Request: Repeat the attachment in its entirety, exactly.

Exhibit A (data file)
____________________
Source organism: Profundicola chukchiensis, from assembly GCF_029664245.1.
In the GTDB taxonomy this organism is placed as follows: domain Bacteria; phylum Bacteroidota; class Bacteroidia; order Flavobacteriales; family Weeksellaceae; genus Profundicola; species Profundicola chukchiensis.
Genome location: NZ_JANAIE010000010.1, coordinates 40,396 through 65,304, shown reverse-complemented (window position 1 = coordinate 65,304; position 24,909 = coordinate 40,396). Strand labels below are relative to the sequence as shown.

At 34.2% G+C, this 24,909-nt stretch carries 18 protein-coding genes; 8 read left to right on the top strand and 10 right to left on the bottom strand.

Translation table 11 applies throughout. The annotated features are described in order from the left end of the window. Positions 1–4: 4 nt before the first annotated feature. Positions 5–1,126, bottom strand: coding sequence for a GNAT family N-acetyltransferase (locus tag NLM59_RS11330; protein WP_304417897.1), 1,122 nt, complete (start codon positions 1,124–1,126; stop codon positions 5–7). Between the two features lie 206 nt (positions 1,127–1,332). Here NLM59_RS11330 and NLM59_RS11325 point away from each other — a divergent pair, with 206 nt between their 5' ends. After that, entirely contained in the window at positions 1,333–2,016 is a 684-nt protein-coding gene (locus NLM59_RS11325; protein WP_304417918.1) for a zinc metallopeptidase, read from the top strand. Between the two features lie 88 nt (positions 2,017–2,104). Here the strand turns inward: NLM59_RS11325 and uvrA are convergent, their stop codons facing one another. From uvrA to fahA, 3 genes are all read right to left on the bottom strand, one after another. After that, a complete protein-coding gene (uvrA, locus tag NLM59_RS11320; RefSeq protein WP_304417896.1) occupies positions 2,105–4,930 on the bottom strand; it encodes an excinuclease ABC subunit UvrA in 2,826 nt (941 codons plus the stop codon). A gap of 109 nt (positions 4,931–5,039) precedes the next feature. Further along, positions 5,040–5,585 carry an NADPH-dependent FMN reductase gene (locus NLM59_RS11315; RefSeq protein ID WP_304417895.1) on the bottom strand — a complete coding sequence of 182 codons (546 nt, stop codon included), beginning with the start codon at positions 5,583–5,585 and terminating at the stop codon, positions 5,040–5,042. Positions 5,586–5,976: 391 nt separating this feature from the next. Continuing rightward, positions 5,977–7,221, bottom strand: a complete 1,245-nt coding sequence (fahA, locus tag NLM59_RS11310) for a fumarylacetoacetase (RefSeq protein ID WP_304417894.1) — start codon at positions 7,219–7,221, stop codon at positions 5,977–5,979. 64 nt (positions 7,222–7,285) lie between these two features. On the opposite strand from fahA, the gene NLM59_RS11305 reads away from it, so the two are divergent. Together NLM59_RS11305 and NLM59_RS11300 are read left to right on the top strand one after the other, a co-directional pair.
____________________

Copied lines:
Source organism: Profundicola chukchiensis, from assembly GCF_029664245.1.
In the GTDB taxonomy this organism is placed as follows: domain Bacteria; phylum Bacteroidota; class Bacteroidia; order Flavobacteriales; family Weeksellaceae; genus Profundicola; species Profundicola chukchiensis.
Genome location: NZ_JANAIE010000010.1, coordinates 40,396 through 65,304, shown reverse-complemented (window position 1 = coordinate 65,304; position 24,909 = coordinate 40,396). Strand labels below are relative to the sequence as shown.

At 34.2% G+C, this 24,909-nt stretch carries 18 protein-coding genes; 8 read left to right on the top strand and 10 right to left on the bottom strand.

Translation table 11 applies throughout. The annotated features are described in order from the left end of the window. Positions 1–4: 4 nt before the first annotated feature. Positions 5–1,126, bottom strand: coding sequence for a GNAT family N-acetyltransferase (locus tag NLM59_RS11330; protein WP_304417897.1), 1,122 nt, complete (start codon positions 1,124–1,126; stop codon positions 5–7). Between the two features lie 206 nt (positions 1,127–1,332). Here NLM59_RS11330 and NLM59_RS11325 point away from each other — a divergent pair, with 206 nt between their 5' ends. After that, entirely contained in the window at positions 1,333–2,016 is a 684-nt protein-coding gene (locus NLM59_RS11325; protein WP_304417918.1) for a zinc metallopeptidase, read from the top strand. Between the two features lie 88 nt (positions 2,017–2,104). Here the strand turns inward: NLM59_RS11325 and uvrA are convergent, their stop codons facing one another. From uvrA to fahA, 3 genes are all read right to left on the bottom strand, one after another. After that, a complete protein-coding gene (uvrA, locus tag NLM59_RS11320; RefSeq protein WP_304417896.1) occupies positions 2,105–4,930 on the bottom strand; it encodes an excinuclease ABC subunit UvrA in 2,826 nt (941 codons plus the stop codon). A gap of 109 nt (positions 4,931–5,039) precedes the next feature. Further along, positions 5,040–5,585 carry an NADPH-dependent FMN reductase gene (locus NLM59_RS11315; RefSeq protein ID WP_304417895.1) on the bottom strand — a complete coding sequence of 182 codons (546 nt, stop codon included), beginning with the start codon at positions 5,583–5,585 and terminating at the stop codon, positions 5,040–5,042. Positions 5,586–5,976: 391 nt separating this feature from the next. Continuing rightward, positions 5,977–7,221, bottom strand: a complete 1,245-nt coding sequence (fahA, locus tag NLM59_RS11310) for a fumarylacetoacetase (RefSeq protein ID WP_304417894.1) — start codon at positions 7,219–7,221, stop codon at positions 5,977–5,979. 64 nt (positions 7,222–7,285) lie between these two features. On the opposite strand from fahA, the gene NLM59_RS11305 reads away from it, so the two are divergent. Together NLM59_RS11305 and NLM59_RS11300 are read left to right on the top strand one after the other, a co-directional pair.